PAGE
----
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7 simple ways to immediately boost your productivity

Posting in Technology

At this site, we talk a lot about the productivity technology enables. However, technology also can be the ultimate productivity killer as well. The key is to use technology judiciously as a productivity tool.

Pulling all the pieces together, 50 minutes at a time. Photo: Joe McKendrick

Erin Schulte recently gathered suggestions from some of the most productive Fast Company subscribers on what single acts help them best boost productivity, and several are listed below. As as you'll see in some of the points in the list, technology is both a hindrance and an enabler:

  1. Only read each email once: Employ the OHIO principal -- "only handle it once."
  2. Cut down to social media: It probably goes without saying, but social media can be addictive, and keeping up with Twitter, Facebook, LinkedIn, Pinterest, and other social networks can really eat up a lot of your day. Try to stick with the network that delivers the most value.
  3. "Never enter the kitchen empty-handed": This lesson from the restaurant business makes the point that as you move back and forth throughout the day, save some trips by bringing along used dishes and new orders as you go. "Kill two (or better yet a flock) birds with one stone."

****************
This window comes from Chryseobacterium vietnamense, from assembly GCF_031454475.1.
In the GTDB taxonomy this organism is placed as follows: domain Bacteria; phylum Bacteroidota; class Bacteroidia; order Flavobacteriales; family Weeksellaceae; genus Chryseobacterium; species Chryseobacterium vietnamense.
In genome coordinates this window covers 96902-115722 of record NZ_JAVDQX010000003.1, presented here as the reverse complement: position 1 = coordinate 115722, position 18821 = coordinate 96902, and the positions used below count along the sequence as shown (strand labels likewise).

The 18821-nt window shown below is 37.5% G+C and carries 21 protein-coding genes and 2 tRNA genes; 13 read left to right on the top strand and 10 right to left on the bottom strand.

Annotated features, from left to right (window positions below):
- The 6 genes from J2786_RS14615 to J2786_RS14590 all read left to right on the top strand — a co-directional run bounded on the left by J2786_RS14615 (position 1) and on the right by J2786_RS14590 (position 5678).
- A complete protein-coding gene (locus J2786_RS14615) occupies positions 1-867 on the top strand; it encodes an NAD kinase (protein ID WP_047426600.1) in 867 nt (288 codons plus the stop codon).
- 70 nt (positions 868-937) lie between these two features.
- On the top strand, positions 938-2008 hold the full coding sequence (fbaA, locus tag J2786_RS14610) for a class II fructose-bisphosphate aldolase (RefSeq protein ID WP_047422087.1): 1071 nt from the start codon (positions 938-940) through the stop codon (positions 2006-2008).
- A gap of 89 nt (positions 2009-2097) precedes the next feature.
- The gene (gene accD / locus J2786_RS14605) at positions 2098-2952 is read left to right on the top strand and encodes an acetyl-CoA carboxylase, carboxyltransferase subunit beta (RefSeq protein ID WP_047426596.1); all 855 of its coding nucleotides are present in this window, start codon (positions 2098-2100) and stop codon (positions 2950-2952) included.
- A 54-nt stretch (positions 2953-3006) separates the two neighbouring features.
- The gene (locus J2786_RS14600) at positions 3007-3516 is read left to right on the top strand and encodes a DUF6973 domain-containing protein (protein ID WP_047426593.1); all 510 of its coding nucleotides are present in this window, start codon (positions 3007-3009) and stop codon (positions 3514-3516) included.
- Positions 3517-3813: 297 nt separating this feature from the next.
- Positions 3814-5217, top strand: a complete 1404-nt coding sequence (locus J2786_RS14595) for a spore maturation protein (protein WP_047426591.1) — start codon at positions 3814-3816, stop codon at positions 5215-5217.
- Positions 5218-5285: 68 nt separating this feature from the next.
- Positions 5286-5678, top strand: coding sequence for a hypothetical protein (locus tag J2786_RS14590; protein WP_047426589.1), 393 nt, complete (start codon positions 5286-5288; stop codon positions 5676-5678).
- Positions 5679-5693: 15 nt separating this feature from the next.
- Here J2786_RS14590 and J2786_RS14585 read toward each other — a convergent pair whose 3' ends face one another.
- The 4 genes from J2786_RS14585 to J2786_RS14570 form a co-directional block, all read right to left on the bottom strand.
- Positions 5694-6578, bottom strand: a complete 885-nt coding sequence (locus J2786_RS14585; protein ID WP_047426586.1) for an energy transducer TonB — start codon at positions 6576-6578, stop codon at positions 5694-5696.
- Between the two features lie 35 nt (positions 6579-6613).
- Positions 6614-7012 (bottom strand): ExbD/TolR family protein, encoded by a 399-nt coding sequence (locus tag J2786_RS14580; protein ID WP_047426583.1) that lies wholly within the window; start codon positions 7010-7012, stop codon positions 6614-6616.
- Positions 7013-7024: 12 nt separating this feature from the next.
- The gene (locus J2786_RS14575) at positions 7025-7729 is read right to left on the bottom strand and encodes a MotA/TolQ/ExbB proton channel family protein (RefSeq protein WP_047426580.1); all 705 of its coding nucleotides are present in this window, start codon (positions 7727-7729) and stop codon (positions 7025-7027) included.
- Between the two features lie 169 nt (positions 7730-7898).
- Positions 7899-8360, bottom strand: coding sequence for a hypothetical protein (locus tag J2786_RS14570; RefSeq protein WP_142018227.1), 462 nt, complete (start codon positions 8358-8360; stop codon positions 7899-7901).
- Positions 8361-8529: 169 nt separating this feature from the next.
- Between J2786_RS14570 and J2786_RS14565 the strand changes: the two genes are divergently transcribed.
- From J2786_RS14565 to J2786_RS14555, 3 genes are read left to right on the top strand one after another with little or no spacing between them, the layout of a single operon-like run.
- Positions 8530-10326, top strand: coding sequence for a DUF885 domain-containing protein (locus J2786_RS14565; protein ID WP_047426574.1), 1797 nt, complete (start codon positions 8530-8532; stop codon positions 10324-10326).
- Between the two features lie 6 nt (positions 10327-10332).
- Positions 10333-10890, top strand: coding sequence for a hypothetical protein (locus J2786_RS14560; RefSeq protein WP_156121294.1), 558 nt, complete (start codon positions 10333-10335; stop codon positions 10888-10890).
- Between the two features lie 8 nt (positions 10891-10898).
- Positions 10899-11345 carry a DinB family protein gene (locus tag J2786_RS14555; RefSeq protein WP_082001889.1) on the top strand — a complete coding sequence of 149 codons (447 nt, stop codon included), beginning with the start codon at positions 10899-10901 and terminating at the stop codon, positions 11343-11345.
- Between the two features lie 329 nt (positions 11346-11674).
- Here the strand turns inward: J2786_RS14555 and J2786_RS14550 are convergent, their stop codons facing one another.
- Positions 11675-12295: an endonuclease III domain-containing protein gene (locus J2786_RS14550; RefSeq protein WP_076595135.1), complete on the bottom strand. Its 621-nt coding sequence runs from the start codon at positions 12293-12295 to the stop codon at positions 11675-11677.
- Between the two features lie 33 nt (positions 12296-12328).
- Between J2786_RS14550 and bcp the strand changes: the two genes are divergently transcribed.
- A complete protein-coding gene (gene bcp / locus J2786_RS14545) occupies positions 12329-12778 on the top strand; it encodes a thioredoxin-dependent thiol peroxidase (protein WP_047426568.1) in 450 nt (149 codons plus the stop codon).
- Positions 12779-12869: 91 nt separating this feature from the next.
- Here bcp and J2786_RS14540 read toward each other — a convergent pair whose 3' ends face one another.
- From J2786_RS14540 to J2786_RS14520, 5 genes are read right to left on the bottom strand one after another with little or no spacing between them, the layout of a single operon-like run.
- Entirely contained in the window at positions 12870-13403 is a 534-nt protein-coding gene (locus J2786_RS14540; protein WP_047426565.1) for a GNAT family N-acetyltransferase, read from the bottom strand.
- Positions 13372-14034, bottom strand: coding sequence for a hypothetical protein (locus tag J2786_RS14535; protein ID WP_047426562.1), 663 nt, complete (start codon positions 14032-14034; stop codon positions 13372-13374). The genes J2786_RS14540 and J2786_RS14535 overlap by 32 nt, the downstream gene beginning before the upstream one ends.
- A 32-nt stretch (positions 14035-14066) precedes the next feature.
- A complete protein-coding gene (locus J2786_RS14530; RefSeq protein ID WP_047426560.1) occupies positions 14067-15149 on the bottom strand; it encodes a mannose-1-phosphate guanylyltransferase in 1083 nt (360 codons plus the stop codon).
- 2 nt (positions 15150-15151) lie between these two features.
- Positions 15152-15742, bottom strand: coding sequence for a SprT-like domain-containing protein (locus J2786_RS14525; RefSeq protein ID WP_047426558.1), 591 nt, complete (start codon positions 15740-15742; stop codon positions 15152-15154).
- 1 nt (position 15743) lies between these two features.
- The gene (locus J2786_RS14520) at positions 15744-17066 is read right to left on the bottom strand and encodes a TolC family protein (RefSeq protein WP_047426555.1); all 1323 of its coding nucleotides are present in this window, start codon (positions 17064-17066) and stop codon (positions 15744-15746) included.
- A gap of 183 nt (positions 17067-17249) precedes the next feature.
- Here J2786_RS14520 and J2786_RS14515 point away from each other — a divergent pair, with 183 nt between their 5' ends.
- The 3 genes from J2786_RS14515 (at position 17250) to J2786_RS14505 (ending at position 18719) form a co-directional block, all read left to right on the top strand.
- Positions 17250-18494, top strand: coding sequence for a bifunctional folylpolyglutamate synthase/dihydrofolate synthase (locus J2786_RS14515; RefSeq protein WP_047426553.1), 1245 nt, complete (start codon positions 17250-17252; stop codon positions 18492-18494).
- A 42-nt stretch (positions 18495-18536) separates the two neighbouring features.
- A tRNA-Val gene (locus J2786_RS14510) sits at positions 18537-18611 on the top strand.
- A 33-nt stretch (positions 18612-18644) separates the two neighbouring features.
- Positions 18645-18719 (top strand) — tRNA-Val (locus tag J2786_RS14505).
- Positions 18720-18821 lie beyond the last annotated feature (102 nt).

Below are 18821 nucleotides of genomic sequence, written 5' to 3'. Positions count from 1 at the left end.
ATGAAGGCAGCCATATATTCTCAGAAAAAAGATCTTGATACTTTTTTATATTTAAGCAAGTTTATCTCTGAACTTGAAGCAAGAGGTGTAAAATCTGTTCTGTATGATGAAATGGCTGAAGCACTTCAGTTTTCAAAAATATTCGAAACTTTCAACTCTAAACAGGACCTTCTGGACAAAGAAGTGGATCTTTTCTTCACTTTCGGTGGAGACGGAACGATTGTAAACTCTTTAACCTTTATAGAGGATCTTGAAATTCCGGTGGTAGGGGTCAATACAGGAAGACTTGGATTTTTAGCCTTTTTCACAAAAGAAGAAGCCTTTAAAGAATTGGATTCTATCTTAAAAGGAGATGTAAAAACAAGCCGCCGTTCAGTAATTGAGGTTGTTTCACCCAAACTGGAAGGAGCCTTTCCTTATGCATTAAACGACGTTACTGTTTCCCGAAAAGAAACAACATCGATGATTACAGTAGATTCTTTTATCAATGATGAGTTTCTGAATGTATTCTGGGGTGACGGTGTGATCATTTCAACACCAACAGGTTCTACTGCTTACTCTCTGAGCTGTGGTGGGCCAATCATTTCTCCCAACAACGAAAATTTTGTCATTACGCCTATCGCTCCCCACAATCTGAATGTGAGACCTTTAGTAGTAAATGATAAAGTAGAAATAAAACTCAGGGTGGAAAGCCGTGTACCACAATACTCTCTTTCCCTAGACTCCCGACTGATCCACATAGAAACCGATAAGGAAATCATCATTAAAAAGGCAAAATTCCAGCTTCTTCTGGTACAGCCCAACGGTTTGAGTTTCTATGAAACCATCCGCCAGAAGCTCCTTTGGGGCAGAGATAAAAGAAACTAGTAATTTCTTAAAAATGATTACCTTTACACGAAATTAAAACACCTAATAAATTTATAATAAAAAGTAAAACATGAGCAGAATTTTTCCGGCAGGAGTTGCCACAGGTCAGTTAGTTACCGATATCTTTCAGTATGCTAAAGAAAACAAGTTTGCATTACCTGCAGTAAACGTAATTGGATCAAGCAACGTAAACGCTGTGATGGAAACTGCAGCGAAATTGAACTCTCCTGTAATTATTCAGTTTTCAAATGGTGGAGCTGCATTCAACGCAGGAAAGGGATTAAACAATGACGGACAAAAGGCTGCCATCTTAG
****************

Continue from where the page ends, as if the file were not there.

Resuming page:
4. Follow the "50/10" rule: Work for 50 minutes, rest for 10.
  5. Set a 'cut-off' time, for each task, and stick to it: This is especially relevant for settling emails and moving onto more important things.
  6. Make sharing easier: "One word for a more productive year: Dropbox" -- the cloud-based file-sharing service. Google Apps is another example of a ubiquitous service that's accessible to all.
  7. Focus on the big picture: Take on a big, incredible challenge -- it will focus you like nothing else can. And focus is the greatest productivity force on earth.

— By on January 5, 2013, 8:10 AM PST

Joe McKendrick

Contributing Editor

Joe McKendrick is an independent analyst who tracks the impact of information technology on management and markets. He is a co-author of the SOA Manifesto and has written for Forbes, ZDNet and Database Trends & Applications. He holds a degree from Temple University. He is based in Pennsylvania. Follow him on Twitter. Disclosure